We have all had time to stop and think about the ramifications of the Tax Relief, Unemployment Insurance Reauthorization, and Job Creation Act of 2010, and a bit of distance always provides an altered perspective. Throughout the 2010 calendar year, during which the estate tax was repealed, the exclusion was scheduled to be just $1 million when the tax returned in 2011. The top rate of the tax was set at 55%, so as it stood the federal government was empowered to take more than half of any portion of your estate that exceeded one million dollars.
This is rather breathtaking, and there were many in Congress who were perfectly alright with this arrangement. They were adamant about how “unconscionable” it would be to allow “the rich” to transfer their assets to their loved ones after they pass away without that money being taxed by more than half. Because of this resistance and the stakes involved, the news that the new legislation would reduce the rate of the tax to 35% and increase the exclusion to $5 million seemed like a nice Christmas present.
But when you stop and consider the matter objectively rather than in comparison with the parameters that we would have been stuck with had no legislation been passed you see a different picture. Sure, we would all rather pay 35% than 55%, but the fact is that we shouldn’t be paying anything at all. The assets that comprise your estate are left over after you have paid what many would consider to be exorbitant taxes every step of the way throughout your life.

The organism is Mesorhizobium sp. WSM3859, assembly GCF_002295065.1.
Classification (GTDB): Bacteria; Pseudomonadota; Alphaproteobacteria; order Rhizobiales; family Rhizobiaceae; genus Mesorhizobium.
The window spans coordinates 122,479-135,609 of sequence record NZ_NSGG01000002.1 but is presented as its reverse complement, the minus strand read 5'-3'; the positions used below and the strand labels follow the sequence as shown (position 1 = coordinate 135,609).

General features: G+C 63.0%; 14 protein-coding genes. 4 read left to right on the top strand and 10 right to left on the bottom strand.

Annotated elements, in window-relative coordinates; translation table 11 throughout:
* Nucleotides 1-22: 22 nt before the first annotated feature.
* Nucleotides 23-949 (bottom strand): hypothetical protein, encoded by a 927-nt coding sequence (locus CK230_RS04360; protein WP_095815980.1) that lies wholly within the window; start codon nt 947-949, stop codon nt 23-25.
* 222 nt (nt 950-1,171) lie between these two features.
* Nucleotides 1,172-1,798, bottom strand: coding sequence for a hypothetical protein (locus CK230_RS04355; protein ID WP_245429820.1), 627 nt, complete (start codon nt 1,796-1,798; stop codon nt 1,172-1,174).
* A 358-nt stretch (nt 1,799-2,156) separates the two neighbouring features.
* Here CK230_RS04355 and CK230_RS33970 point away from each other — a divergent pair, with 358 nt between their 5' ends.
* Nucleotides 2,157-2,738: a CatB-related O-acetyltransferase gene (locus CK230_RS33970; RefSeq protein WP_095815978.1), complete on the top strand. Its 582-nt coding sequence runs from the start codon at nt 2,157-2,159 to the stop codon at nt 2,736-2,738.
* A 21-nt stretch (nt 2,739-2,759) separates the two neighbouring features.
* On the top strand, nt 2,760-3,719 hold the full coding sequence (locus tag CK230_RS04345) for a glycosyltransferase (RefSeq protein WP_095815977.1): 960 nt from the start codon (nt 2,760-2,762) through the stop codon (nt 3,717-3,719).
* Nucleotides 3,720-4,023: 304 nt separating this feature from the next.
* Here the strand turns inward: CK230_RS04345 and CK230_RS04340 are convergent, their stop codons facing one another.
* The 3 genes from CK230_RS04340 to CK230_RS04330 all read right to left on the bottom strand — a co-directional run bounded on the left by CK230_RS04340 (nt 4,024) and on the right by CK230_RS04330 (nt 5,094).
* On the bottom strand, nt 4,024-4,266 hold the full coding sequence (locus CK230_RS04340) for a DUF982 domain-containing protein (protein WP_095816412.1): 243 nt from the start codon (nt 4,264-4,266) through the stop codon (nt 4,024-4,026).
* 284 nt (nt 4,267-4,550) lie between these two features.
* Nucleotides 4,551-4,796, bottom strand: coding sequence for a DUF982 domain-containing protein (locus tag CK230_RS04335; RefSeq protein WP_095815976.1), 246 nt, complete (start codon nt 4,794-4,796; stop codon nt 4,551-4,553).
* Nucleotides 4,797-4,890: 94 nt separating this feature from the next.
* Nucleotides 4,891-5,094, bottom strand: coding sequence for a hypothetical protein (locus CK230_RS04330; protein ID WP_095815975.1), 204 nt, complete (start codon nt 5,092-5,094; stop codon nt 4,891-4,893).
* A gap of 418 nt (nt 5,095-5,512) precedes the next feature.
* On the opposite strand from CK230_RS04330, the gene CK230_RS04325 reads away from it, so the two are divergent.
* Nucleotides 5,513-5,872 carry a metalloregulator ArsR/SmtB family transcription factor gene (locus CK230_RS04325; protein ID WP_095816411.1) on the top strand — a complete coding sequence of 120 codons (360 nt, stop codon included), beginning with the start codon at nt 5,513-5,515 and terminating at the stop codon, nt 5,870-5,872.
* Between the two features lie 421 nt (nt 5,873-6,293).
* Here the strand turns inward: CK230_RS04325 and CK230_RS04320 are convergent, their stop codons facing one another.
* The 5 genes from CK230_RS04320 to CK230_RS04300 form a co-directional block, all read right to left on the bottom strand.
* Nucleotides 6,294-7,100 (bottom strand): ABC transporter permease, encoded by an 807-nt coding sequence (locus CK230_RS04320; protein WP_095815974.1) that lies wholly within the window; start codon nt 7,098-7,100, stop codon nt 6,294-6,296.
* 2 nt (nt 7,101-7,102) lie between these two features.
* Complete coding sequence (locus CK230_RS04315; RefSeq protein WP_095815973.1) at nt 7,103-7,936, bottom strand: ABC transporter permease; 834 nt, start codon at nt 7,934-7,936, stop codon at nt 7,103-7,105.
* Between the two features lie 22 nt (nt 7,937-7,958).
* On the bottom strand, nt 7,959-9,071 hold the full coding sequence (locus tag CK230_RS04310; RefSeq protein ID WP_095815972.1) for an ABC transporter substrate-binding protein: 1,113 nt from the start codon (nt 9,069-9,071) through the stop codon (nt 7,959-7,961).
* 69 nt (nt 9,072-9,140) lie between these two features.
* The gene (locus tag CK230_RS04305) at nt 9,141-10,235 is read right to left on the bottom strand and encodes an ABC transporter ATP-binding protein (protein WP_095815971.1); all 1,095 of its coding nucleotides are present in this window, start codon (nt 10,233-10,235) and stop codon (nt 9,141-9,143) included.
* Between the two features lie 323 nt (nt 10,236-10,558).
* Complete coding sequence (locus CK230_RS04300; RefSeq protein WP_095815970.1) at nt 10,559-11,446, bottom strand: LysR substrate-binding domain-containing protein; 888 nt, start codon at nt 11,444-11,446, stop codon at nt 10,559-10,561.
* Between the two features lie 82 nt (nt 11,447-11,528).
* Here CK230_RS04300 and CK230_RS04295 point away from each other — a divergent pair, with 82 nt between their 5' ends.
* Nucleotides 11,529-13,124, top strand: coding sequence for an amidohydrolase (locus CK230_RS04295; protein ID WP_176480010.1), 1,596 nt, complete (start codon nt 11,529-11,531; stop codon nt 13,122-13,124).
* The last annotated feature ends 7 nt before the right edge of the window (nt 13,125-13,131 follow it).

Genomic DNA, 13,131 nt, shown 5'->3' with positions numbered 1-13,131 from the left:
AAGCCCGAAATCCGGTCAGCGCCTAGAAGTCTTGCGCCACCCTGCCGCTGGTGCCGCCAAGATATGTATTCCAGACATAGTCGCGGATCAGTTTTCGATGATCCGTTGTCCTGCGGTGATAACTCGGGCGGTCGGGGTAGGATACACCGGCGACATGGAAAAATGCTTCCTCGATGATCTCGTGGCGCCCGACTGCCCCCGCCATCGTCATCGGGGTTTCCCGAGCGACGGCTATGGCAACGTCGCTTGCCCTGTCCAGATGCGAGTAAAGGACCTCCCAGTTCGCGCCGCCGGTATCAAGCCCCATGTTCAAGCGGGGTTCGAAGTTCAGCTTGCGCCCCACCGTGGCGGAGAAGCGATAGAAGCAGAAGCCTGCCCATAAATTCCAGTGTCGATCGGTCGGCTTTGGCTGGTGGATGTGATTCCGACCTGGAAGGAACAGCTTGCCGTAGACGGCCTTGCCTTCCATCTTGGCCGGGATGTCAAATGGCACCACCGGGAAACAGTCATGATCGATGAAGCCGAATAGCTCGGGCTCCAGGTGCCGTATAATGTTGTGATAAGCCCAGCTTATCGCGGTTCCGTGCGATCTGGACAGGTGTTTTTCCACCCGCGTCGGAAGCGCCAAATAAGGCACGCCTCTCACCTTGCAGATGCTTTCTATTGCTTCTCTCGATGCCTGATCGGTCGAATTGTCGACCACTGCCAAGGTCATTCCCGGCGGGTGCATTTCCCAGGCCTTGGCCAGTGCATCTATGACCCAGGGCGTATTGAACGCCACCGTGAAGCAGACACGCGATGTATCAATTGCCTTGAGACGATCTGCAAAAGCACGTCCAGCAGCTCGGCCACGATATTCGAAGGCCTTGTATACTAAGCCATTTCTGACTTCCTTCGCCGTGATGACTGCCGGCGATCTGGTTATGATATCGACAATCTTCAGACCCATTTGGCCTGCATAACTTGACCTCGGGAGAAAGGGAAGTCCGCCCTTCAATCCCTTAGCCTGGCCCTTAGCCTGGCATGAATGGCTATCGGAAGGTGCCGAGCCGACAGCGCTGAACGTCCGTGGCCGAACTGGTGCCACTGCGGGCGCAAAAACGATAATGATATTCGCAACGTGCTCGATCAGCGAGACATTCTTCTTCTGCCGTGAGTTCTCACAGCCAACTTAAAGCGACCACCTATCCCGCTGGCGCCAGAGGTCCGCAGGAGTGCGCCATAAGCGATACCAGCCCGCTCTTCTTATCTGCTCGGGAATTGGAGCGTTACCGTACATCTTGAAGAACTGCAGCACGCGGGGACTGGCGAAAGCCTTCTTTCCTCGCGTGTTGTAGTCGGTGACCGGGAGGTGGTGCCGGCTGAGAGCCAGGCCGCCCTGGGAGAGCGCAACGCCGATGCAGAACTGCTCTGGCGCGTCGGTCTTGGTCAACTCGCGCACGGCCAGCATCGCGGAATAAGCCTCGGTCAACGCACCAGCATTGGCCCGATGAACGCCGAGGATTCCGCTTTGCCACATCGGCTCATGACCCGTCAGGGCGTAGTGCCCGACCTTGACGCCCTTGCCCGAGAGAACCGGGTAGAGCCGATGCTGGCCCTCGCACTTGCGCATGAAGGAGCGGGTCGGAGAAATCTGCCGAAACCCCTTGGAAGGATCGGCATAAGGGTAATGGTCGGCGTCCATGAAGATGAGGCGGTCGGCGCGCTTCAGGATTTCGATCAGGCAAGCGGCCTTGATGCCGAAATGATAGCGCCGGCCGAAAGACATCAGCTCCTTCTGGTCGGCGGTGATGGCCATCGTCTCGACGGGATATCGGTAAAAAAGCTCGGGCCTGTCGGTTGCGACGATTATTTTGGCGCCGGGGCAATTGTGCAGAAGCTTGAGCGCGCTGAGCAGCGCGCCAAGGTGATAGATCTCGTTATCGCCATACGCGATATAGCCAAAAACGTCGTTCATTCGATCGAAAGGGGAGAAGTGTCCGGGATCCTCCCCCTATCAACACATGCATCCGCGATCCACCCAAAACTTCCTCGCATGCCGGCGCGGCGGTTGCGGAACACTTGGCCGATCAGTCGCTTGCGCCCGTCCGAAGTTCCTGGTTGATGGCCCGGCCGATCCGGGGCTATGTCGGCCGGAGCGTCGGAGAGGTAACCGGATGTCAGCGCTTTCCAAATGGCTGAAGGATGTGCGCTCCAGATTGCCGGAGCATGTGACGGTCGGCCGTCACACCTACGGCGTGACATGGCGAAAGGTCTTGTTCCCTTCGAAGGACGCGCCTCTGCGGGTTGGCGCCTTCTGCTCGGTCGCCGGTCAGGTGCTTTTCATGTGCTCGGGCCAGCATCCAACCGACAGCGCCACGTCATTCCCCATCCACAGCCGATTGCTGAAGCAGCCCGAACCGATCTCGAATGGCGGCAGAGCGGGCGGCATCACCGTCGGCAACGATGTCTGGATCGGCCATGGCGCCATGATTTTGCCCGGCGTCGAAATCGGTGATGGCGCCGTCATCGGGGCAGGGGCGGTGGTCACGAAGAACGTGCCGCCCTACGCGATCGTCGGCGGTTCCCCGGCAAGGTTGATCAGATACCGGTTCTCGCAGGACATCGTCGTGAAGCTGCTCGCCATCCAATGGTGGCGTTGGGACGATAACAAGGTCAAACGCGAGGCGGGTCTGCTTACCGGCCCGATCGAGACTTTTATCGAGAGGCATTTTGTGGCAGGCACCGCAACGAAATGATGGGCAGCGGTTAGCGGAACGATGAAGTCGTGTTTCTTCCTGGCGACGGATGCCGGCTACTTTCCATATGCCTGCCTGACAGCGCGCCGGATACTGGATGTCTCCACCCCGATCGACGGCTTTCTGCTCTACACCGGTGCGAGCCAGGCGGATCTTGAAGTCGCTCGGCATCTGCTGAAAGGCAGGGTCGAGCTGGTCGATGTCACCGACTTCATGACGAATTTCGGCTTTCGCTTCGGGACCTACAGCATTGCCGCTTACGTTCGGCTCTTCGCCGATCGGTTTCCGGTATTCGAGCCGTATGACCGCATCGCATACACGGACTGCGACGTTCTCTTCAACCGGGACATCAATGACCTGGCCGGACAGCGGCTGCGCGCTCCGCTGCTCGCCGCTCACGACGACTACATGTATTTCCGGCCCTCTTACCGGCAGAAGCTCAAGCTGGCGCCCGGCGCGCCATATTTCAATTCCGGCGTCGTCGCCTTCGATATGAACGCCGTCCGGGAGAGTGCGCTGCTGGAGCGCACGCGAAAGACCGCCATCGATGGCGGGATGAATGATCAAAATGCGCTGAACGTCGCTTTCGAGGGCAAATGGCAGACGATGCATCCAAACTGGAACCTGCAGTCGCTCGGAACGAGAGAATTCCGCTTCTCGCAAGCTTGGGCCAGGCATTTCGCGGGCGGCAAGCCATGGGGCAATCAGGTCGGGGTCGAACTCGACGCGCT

Plus, these after-tax resources can’t be taxed yet again simply because they exist while you are alive. But somehow the government feels that the event of your death allows them to assume ownership of 35% of the personal property you have bequeathed to your heirs. If your heirs try to pass along these assets to their heirs, once again a 35% federal levy will be imposed.
Yes, the reduction in the rate and the increase in the exclusion is better than what we were looking at before the new measure was passed. But any time you are faced with a 35% tax on money that has already been taxed it is hard to feel any true sense of relief.